Faqir Shah sprays machine-gun fire across the black hills of Tora Bora, shooting at phantoms of al Qaeda. The shots echo through a forest of twisted holly trees, zigzagging up through the ravines to the granite peaks, as if searching for a reply. But there is no response, only the wind. Shah lowers his machine gun, smoke curling from the barrel. It's the first time the Afghan militiaman has gone back to Tora Bora since the fierce battle between al Qaeda fighters and the U.S. military in December 2001, and there is an equal measure of bravado and fear in his macho display.
"We fought al Qaeda here for two weeks in the snow," says Shah, who is wearing U.S. Army-issue camouflage trousers under a ragged gray coat. He points to a nearby bomb crater, 15 feet (4.6 meters) deep, left by one of the U.S. warplanes, and says, "See that hole? An American soldier tossed a piece of concrete in there from the World Trade Center, because he thought al Qaeda was all finished. I told him I didn't think so."
Shah leads me across the boulders of a narrow creek and up a hill into the Tora Bora caves. There are dozens of caves honeycombed into the hillside, all empty now, save for a few cartridges left over from the U.S. siege of three years ago. Next we venture back outside to the ruins of a mud-brick house, pulverized by bombs. I find fragments of an artillery shell, a prayer cap. "This was where Osama lived," says Shah.
I sit in the rubble, peel an orange, and check the coordinates on my GPS. North 34.07.080 by East 70.13.209. According to eyewitnesses, sometime before the siege of Tora Bora began in early December 2001, bin Laden stopped here for the night, gave a pep talk to hundreds of his fighters, and vanished.
As this article goes to press in early October 2004, the world's most wanted man has not been seen since, although rumors are flying that U.S. forces or their Pakistani allies have captured him and will produce him just before the U.S. presidential election.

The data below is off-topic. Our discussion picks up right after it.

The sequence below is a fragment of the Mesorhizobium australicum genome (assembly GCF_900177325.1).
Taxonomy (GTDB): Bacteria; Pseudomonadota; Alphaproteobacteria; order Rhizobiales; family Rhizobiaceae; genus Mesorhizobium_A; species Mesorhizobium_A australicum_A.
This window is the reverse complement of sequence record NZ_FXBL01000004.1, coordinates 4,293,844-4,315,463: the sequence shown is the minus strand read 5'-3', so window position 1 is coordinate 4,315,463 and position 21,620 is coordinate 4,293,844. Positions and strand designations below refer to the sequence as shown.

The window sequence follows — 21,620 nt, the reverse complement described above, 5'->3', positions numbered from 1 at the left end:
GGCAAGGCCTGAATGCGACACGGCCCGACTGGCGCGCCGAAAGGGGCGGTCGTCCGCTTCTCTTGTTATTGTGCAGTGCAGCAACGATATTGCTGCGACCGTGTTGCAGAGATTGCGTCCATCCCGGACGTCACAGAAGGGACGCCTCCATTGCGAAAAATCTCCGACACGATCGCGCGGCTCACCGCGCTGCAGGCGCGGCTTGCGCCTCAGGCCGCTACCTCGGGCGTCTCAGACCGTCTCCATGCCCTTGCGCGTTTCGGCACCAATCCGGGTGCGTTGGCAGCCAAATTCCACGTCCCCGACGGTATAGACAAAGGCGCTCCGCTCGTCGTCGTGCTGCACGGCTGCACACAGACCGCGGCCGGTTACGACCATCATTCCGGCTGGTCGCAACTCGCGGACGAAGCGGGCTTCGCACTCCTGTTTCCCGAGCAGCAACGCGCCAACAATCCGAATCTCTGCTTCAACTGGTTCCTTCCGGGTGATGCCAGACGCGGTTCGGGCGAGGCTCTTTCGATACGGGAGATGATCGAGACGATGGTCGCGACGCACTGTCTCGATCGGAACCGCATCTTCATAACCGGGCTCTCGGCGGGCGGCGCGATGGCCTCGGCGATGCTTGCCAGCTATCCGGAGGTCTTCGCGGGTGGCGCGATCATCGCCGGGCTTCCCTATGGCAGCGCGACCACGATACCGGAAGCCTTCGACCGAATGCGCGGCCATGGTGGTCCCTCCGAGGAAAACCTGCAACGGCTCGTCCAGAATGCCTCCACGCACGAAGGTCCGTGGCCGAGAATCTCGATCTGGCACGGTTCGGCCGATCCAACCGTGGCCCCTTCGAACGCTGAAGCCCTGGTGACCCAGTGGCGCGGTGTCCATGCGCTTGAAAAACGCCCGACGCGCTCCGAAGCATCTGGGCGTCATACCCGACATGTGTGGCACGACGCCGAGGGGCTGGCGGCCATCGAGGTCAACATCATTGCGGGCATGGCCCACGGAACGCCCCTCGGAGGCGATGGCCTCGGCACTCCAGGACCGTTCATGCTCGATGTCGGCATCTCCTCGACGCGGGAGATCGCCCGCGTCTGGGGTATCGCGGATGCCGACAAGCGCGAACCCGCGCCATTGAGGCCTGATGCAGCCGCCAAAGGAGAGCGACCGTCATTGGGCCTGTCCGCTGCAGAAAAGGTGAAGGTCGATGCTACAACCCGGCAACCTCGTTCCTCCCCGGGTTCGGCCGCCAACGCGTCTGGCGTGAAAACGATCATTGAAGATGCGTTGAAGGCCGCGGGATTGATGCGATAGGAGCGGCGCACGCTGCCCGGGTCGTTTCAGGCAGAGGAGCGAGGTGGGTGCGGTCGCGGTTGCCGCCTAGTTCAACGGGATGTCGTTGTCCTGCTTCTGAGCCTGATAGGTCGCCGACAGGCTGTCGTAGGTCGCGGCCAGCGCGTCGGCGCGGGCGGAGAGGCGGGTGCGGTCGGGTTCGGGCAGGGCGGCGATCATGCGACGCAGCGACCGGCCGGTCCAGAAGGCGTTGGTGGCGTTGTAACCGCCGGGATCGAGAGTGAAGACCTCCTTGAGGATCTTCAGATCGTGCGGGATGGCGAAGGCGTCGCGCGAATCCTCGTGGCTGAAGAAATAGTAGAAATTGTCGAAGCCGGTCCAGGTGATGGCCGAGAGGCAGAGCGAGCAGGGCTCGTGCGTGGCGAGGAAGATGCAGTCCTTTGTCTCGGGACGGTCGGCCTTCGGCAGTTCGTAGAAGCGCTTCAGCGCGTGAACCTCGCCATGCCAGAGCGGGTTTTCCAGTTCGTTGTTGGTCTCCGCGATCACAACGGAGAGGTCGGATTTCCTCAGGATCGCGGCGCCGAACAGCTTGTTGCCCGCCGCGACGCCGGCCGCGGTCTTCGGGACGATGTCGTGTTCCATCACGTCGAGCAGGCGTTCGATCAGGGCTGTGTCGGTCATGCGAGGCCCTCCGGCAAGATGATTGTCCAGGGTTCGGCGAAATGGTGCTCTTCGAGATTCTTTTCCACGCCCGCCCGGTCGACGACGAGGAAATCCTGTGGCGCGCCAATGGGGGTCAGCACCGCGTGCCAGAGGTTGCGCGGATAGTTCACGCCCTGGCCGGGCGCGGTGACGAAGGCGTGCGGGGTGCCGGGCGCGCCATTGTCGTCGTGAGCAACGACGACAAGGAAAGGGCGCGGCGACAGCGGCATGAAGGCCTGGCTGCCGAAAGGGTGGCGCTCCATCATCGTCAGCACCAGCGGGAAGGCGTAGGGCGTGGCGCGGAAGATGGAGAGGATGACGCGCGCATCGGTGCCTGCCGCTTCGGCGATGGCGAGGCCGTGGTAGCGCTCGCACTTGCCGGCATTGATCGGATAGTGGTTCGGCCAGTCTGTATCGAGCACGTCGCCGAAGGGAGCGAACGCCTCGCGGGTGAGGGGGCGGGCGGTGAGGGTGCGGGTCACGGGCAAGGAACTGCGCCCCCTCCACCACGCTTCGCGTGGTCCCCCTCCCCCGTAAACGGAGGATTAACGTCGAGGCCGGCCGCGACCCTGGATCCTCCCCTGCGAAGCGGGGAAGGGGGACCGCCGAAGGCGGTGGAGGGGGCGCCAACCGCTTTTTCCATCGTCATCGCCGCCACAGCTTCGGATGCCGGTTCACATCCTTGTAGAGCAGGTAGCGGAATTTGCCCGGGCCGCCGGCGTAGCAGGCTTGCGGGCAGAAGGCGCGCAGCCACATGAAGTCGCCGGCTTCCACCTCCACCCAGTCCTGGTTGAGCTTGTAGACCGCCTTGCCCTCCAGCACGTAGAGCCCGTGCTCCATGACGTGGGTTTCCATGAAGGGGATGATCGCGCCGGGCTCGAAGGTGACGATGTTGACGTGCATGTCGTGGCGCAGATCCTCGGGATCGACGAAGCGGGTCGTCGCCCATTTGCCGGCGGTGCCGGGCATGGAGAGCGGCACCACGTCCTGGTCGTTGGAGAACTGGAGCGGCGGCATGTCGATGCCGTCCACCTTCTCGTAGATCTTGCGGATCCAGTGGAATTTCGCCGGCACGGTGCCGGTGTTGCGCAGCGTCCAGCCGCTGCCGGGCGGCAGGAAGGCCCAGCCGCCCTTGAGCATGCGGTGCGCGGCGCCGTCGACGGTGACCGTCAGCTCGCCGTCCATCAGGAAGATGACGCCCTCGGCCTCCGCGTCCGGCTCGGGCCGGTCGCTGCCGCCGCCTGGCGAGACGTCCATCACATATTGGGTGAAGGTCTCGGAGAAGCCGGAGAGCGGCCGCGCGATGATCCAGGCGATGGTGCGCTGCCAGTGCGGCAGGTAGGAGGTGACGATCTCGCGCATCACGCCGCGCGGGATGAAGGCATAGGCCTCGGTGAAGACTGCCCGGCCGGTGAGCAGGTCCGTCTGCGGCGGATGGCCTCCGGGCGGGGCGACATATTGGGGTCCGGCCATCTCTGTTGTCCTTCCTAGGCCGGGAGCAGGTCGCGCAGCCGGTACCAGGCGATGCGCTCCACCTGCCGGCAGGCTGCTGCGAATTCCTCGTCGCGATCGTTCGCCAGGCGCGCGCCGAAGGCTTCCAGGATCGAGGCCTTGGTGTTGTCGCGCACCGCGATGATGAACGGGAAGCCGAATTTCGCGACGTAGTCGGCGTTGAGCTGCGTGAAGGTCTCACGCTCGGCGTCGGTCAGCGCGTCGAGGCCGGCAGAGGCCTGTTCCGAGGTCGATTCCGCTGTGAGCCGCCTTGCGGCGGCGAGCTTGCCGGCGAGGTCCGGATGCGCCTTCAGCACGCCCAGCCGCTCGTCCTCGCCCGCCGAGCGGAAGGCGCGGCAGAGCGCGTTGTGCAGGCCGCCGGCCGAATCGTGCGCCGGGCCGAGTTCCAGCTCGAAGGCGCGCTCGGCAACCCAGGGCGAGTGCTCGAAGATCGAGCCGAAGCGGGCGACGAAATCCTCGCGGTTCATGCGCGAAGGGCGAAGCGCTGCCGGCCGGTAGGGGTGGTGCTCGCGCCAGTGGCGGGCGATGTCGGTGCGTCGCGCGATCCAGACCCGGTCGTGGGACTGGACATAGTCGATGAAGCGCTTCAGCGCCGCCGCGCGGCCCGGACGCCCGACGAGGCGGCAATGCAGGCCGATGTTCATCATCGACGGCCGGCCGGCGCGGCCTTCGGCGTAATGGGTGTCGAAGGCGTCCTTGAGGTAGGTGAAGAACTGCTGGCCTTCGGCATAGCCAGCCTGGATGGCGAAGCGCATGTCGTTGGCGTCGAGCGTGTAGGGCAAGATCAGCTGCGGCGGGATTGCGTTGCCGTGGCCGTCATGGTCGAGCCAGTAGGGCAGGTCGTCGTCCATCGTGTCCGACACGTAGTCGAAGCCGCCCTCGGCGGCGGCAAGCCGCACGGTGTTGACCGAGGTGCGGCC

Where could he have gone? Since 9/11 I've asked that question nearly every day as I covered breaking news from my home in Islamabad, Pakistan. In search of an answer, I've trailed bin Laden along the smugglers' crossroads near Afghanistan's desert border with Iran, through the craggy mountains of the Hindu Kush, and even in the high-rent districts of two Pakistani cities, Peshawar and Karachi, where a few al Qaeda chiefs have been found hiding in fancy villas.
It may turn out that bin Laden is hiding somewhere far away—in his family's ancestral homeland of southern Yemen, perhaps, or posing as a dreadlocked beachcomber in Costa Rica. There's no shortage of theories, some of them outlandish. But electronic intercepts, statements from captured al Qaeda fighters, and videotapes that show bin Laden in local surroundings are persuasive evidence that bin Laden is still right here, along the Afghanistan-Pakistan border, in a wild, mountainous region the size of Ireland that I've come to think of as "Bin Ladenstan" for its most infamous occupant.